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J Am Diet Assoc. 1990 Aug;90(8):1085-8.

Agreement between analytical values and label declarations of sodium content of processed packaged foods.

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  • 1Division of Nutrition, Center for Food Safety and Applied Nutrition, Food and Drug Administration, Washington, D.C. 20204.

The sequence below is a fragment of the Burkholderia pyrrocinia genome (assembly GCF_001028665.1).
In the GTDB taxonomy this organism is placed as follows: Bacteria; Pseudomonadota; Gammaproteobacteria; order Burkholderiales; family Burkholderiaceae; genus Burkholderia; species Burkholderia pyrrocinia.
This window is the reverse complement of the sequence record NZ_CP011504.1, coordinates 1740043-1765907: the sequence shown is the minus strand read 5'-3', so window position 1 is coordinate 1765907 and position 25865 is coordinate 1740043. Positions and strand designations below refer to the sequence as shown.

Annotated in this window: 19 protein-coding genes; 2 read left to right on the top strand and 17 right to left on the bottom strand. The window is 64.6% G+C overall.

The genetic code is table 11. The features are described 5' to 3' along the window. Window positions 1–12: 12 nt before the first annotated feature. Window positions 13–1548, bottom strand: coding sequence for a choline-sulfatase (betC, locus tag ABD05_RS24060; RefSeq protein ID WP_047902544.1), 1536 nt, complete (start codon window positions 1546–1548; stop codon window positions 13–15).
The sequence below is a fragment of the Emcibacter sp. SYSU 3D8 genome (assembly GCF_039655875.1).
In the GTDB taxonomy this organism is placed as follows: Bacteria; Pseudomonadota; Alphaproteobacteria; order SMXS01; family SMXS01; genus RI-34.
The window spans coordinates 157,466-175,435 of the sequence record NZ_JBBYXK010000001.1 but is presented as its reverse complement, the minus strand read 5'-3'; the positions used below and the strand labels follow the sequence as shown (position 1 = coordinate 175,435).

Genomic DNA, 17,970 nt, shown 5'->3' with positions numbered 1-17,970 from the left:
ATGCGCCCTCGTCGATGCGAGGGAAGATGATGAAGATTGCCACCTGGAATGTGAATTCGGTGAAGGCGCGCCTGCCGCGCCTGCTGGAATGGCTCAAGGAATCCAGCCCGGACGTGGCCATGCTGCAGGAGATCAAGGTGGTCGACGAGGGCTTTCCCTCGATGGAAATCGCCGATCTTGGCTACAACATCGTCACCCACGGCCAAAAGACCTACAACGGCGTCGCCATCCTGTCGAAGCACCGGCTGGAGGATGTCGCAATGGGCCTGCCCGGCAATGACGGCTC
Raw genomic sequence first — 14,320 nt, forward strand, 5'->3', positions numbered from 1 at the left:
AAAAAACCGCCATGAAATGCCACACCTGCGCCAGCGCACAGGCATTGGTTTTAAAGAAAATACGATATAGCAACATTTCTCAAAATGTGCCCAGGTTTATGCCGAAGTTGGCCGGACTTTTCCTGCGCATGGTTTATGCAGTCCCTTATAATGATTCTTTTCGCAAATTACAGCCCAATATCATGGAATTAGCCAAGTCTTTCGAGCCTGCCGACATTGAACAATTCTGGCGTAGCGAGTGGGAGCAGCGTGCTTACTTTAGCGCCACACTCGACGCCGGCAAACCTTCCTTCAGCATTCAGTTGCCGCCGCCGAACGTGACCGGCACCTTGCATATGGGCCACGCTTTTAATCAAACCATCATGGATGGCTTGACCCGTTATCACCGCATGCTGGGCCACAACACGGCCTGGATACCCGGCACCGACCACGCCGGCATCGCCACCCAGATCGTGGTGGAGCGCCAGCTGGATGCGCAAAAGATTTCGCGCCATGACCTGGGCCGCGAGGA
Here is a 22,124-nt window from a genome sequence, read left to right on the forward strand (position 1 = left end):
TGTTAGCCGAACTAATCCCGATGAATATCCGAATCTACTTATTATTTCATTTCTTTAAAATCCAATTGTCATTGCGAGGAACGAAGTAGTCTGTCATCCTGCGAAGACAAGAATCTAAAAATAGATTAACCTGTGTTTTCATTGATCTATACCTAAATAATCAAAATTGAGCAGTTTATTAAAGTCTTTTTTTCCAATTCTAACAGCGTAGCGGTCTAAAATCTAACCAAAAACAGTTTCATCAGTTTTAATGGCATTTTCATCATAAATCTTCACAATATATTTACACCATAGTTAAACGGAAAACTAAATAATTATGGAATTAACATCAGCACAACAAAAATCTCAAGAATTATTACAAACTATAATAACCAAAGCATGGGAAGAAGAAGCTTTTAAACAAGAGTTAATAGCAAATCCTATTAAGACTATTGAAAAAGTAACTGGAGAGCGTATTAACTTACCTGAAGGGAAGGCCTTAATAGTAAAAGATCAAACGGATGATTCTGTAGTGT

As part of the Food Labeling and Product Surveillance Program of the Food and Drug Administration, samples from 1982, 1984, and 1986 surveys of processed packaged foods (canned, frozen, and dry packaged) were analyzed to determine how closely the foods' actual sodium content matched their label claims for sodium. Samples were classified into three groups: "sodium-free" products (less than 5 mg sodium per serving), and "very-low-sodium" products (5 to 35 mg per serving), and a larger group of products that were labeled as containing more than 35 mg sodium per serving. In the third group, the distribution of actual sodium content fell around 100% of label claims for sodium. For the three survey years, analyzed sodium averaged 101% of label claim (standard deviation [SD] = 25%) for 1982 samples (20 products), 99% of label claim (SD = 28%) for 1984 samples (108 products), and 94% of label claim (SD = 21%) for 1986 samples (265 products). Products labeled "very low sodium" were treated separately because sodium analyses varied widely from the label declarations. However, most "very-low-sodium" products were well under 35 mg sodium per serving. Results indicated that consumers receive reasonably accurate information about the sodium content of processed packaged foods from label claims.

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